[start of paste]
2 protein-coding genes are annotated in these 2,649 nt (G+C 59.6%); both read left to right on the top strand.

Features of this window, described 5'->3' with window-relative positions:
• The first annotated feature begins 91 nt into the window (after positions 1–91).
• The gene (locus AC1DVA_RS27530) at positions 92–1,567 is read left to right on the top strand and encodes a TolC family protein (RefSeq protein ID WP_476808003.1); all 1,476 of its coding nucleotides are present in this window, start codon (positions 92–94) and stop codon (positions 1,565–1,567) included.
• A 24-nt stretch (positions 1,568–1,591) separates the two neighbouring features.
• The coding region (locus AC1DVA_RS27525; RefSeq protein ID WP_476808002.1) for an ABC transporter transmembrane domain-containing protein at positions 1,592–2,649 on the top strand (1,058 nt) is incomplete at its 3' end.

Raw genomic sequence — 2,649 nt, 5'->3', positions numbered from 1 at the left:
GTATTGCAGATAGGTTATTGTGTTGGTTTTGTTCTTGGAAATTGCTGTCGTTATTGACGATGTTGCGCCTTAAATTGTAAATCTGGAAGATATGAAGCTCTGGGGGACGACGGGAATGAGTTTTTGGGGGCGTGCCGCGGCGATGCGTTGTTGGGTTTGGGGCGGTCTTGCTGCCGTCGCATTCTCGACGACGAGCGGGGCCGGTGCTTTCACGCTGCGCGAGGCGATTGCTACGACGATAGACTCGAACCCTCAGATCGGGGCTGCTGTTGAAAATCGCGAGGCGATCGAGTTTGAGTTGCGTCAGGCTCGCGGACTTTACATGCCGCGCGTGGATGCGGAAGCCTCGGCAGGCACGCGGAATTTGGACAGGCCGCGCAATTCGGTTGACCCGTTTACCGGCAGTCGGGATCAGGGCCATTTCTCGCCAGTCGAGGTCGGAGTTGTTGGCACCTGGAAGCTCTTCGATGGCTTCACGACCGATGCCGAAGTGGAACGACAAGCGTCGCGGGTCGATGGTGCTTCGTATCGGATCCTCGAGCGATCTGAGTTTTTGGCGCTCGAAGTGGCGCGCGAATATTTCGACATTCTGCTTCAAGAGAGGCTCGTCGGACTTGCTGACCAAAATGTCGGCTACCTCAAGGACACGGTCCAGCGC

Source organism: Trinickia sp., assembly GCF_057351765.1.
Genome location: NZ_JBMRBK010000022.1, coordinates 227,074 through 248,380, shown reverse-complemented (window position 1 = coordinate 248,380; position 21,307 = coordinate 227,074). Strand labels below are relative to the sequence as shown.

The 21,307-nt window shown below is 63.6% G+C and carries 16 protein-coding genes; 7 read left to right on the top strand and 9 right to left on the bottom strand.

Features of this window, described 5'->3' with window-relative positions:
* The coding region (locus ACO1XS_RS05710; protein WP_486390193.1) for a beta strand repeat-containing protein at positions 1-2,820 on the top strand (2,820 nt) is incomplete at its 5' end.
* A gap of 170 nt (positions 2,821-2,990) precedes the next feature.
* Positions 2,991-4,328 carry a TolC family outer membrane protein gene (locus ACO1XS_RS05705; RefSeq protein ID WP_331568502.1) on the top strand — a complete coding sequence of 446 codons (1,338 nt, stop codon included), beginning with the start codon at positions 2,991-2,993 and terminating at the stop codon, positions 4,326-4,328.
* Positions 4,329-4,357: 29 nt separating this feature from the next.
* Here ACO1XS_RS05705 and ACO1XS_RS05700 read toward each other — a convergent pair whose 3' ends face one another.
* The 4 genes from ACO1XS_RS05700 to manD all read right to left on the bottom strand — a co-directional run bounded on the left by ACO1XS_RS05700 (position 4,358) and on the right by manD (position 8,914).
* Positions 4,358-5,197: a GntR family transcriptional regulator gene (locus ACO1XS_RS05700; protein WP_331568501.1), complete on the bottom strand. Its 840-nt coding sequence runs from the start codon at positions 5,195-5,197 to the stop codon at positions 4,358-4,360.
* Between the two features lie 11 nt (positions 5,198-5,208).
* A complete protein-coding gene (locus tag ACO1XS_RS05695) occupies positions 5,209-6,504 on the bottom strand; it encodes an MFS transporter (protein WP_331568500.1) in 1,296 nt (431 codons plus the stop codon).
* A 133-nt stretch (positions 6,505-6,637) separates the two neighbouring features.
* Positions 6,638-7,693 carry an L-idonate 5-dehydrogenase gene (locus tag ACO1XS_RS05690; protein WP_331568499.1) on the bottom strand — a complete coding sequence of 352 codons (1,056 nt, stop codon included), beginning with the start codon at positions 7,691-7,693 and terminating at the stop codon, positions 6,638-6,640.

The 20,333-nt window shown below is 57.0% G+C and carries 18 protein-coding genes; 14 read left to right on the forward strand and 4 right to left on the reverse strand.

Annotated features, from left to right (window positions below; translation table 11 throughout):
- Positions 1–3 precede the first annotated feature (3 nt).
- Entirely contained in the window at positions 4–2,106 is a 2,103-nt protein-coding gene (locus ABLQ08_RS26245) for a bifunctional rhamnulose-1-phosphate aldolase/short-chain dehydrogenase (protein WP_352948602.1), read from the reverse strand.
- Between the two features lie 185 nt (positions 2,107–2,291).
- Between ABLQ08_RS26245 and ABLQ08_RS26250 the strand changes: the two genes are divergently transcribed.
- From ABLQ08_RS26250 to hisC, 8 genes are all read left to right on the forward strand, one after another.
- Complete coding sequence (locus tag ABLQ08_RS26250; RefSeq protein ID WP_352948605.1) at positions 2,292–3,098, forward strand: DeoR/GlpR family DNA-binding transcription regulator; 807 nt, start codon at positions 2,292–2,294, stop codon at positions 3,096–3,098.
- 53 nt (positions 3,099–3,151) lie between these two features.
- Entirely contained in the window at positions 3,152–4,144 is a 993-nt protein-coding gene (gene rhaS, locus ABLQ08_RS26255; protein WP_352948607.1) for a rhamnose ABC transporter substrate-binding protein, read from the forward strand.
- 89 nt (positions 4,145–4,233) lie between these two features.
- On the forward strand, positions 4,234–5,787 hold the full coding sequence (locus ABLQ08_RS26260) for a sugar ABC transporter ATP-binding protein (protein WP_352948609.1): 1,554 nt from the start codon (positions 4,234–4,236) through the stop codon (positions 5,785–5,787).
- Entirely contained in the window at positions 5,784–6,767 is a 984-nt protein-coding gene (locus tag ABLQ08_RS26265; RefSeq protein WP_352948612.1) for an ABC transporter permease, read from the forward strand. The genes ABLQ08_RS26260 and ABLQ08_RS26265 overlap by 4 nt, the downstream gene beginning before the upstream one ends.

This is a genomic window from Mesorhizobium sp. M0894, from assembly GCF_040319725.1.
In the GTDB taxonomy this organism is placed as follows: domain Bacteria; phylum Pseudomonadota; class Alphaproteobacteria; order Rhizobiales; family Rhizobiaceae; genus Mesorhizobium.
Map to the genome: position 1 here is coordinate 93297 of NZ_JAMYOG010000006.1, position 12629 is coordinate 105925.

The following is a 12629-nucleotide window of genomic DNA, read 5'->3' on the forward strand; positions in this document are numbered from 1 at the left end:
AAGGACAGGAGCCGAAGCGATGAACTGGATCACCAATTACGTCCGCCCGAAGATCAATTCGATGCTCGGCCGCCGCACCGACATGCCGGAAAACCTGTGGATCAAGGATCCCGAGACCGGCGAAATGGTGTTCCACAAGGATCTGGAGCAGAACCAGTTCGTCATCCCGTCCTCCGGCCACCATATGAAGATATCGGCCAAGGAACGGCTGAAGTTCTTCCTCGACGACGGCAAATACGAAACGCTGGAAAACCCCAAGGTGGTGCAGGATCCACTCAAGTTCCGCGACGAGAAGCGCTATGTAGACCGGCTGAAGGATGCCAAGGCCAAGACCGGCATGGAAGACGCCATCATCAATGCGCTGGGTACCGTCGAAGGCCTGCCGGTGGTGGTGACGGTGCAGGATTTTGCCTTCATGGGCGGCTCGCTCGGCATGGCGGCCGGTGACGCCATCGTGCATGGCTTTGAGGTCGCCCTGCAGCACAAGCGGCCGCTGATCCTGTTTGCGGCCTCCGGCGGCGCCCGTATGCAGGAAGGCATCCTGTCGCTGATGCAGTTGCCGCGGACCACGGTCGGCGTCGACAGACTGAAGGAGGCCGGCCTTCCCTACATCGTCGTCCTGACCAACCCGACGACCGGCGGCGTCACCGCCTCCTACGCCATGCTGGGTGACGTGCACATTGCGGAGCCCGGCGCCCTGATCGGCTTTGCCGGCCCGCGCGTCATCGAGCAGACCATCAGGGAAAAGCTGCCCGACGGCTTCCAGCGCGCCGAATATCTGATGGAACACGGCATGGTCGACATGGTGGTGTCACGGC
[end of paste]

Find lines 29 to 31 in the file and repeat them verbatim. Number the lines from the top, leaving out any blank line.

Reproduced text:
- Between ABLQ08_RS26245 and ABLQ08_RS26250 the strand changes: the two genes are divergently transcribed.
- From ABLQ08_RS26250 to hisC, 8 genes are all read left to right on the forward strand, one after another.
- Complete coding sequence (locus tag ABLQ08_RS26250; RefSeq protein ID WP_352948605.1) at positions 2,292–3,098, forward strand: DeoR/GlpR family DNA-binding transcription regulator; 807 nt, start codon at positions 2,292–2,294, stop codon at positions 3,096–3,098.